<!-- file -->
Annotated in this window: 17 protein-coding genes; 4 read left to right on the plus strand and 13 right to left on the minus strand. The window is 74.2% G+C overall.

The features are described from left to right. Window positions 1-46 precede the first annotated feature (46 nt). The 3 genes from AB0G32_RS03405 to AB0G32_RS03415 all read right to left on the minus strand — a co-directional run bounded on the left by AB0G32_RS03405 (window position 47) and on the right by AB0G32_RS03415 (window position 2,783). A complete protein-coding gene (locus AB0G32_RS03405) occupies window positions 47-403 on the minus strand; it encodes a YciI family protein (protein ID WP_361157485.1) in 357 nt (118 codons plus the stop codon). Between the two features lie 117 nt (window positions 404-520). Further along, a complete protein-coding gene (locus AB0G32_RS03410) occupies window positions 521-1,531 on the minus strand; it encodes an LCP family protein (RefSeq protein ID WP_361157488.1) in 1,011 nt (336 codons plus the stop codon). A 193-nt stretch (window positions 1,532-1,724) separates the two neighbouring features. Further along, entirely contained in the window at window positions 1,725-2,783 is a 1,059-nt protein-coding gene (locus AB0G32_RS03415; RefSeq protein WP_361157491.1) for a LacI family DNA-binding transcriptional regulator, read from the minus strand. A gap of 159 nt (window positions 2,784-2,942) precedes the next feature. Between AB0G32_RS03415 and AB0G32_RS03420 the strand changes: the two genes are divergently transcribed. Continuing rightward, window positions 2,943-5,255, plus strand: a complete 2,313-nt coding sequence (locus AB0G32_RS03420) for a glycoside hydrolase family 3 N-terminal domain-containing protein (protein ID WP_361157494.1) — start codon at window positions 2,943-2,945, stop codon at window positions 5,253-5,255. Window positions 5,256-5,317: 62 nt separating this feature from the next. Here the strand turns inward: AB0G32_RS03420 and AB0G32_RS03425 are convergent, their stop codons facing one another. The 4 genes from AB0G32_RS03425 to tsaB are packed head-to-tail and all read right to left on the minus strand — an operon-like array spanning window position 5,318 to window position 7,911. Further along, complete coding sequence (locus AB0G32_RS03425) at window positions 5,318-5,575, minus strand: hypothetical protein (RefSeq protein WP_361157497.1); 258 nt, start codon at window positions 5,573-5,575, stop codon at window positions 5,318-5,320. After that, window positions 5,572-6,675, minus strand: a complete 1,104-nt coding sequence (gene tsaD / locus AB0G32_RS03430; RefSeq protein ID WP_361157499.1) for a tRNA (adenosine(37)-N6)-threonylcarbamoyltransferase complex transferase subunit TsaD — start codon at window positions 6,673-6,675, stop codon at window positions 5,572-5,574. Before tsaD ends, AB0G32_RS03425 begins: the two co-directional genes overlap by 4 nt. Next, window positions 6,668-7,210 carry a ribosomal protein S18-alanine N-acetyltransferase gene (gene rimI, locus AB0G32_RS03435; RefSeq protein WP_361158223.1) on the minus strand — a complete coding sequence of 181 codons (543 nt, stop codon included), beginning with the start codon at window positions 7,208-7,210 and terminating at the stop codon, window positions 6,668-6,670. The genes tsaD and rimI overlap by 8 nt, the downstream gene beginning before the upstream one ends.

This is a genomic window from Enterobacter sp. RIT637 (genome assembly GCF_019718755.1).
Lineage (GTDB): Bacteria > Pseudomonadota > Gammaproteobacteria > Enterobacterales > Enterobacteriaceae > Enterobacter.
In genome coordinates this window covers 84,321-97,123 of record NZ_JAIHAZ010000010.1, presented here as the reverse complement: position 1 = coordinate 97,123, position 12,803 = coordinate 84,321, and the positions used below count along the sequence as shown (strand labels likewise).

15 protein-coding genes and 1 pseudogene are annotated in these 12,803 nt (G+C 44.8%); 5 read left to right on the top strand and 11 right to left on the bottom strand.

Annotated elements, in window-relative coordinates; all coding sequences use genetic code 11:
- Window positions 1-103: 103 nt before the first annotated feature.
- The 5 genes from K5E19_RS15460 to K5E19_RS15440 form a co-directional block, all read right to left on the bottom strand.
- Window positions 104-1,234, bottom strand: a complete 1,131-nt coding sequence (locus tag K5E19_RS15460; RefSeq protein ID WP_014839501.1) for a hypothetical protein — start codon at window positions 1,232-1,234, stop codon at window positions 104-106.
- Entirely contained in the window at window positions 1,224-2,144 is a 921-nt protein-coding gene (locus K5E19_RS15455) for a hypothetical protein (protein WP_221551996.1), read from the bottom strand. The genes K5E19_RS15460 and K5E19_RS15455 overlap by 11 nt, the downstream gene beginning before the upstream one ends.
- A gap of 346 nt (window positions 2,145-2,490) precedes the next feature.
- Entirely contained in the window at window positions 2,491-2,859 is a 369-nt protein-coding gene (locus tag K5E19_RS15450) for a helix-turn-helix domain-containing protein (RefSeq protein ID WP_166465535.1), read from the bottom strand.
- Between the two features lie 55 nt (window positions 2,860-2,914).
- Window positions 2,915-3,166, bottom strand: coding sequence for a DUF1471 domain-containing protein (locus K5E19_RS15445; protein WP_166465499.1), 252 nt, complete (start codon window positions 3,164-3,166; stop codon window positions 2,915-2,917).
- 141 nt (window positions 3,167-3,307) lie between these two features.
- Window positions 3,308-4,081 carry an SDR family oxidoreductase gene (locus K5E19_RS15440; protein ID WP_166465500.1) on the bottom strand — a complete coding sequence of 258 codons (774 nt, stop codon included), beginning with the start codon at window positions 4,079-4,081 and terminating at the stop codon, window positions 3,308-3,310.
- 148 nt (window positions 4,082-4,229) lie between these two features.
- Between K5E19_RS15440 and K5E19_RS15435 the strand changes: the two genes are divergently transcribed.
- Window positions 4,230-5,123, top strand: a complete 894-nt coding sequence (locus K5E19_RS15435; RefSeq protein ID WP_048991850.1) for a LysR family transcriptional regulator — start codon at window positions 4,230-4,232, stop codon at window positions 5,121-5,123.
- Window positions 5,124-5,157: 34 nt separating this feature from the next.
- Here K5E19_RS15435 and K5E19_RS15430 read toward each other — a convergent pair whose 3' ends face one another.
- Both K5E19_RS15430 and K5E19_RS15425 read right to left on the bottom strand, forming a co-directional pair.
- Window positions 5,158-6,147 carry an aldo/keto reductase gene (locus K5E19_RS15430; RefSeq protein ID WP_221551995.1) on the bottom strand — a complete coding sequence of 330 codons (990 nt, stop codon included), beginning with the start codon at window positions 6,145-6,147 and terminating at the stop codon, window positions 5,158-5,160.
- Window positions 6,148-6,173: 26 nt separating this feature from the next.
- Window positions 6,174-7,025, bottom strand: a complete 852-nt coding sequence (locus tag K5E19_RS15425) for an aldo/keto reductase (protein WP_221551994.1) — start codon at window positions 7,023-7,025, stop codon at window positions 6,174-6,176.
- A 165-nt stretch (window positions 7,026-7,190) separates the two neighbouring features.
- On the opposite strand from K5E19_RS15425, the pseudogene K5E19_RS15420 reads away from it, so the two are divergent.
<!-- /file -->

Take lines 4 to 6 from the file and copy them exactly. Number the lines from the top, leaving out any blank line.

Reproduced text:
Lineage (GTDB): Bacteria > Pseudomonadota > Gammaproteobacteria > Enterobacterales > Enterobacteriaceae > Enterobacter.
In genome coordinates this window covers 84,321-97,123 of record NZ_JAIHAZ010000010.1, presented here as the reverse complement: position 1 = coordinate 97,123, position 12,803 = coordinate 84,321, and the positions used below count along the sequence as shown (strand labels likewise).

15 protein-coding genes and 1 pseudogene are annotated in these 12,803 nt (G+C 44.8%); 5 read left to right on the top strand and 11 right to left on the bottom strand.